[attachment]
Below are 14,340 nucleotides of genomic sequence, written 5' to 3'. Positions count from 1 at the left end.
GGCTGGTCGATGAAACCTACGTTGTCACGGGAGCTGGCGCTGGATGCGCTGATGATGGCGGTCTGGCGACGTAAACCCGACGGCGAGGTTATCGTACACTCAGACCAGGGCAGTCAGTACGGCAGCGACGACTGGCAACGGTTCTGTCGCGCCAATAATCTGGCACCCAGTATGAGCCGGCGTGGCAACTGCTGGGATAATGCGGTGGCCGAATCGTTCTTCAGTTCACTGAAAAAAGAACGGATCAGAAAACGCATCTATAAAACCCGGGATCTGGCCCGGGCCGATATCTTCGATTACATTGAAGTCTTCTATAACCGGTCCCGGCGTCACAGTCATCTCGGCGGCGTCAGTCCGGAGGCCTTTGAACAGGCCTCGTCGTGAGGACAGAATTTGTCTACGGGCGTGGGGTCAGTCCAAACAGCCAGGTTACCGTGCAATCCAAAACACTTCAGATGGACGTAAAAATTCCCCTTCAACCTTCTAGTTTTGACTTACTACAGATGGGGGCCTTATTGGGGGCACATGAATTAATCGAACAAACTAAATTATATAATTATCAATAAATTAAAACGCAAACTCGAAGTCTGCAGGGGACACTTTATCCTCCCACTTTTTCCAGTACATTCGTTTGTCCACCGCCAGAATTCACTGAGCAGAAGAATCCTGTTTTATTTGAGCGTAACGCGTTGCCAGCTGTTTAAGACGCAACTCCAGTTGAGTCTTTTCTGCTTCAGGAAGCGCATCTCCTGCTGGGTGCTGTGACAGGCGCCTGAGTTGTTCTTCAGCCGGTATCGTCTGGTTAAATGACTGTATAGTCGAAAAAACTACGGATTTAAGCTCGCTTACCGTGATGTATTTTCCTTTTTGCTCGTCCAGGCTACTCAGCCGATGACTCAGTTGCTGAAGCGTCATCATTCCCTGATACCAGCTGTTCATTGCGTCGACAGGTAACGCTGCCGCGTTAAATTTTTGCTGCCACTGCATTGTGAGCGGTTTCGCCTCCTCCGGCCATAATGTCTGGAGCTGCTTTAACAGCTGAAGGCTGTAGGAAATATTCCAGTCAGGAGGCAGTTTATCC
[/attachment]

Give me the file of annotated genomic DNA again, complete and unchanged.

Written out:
Below are 14,340 nucleotides of genomic sequence, written 5' to 3'. Positions count from 1 at the left end.
GGCTGGTCGATGAAACCTACGTTGTCACGGGAGCTGGCGCTGGATGCGCTGATGATGGCGGTCTGGCGACGTAAACCCGACGGCGAGGTTATCGTACACTCAGACCAGGGCAGTCAGTACGGCAGCGACGACTGGCAACGGTTCTGTCGCGCCAATAATCTGGCACCCAGTATGAGCCGGCGTGGCAACTGCTGGGATAATGCGGTGGCCGAATCGTTCTTCAGTTCACTGAAAAAAGAACGGATCAGAAAACGCATCTATAAAACCCGGGATCTGGCCCGGGCCGATATCTTCGATTACATTGAAGTCTTCTATAACCGGTCCCGGCGTCACAGTCATCTCGGCGGCGTCAGTCCGGAGGCCTTTGAACAGGCCTCGTCGTGAGGACAGAATTTGTCTACGGGCGTGGGGTCAGTCCAAACAGCCAGGTTACCGTGCAATCCAAAACACTTCAGATGGACGTAAAAATTCCCCTTCAACCTTCTAGTTTTGACTTACTACAGATGGGGGCCTTATTGGGGGCACATGAATTAATCGAACAAACTAAATTATATAATTATCAATAAATTAAAACGCAAACTCGAAGTCTGCAGGGGACACTTTATCCTCCCACTTTTTCCAGTACATTCGTTTGTCCACCGCCAGAATTCACTGAGCAGAAGAATCCTGTTTTATTTGAGCGTAACGCGTTGCCAGCTGTTTAAGACGCAACTCCAGTTGAGTCTTTTCTGCTTCAGGAAGCGCATCTCCTGCTGGGTGCTGTGACAGGCGCCTGAGTTGTTCTTCAGCCGGTATCGTCTGGTTAAATGACTGTATAGTCGAAAAAACTACGGATTTAAGCTCGCTTACCGTGATGTATTTTCCTTTTTGCTCGTCCAGGCTACTCAGCCGATGACTCAGTTGCTGAAGCGTCATCATTCCCTGATACCAGCTGTTCATTGCGTCGACAGGTAACGCTGCCGCGTTAAATTTTTGCTGCCACTGCATTGTGAGCGGTTTCGCCTCCTCCGGCCATAATGTCTGGAGCTGCTTTAACAGCTGAAGGCTGTAGGAAATATTCCAGTCAGGAGGCAGTTTATCC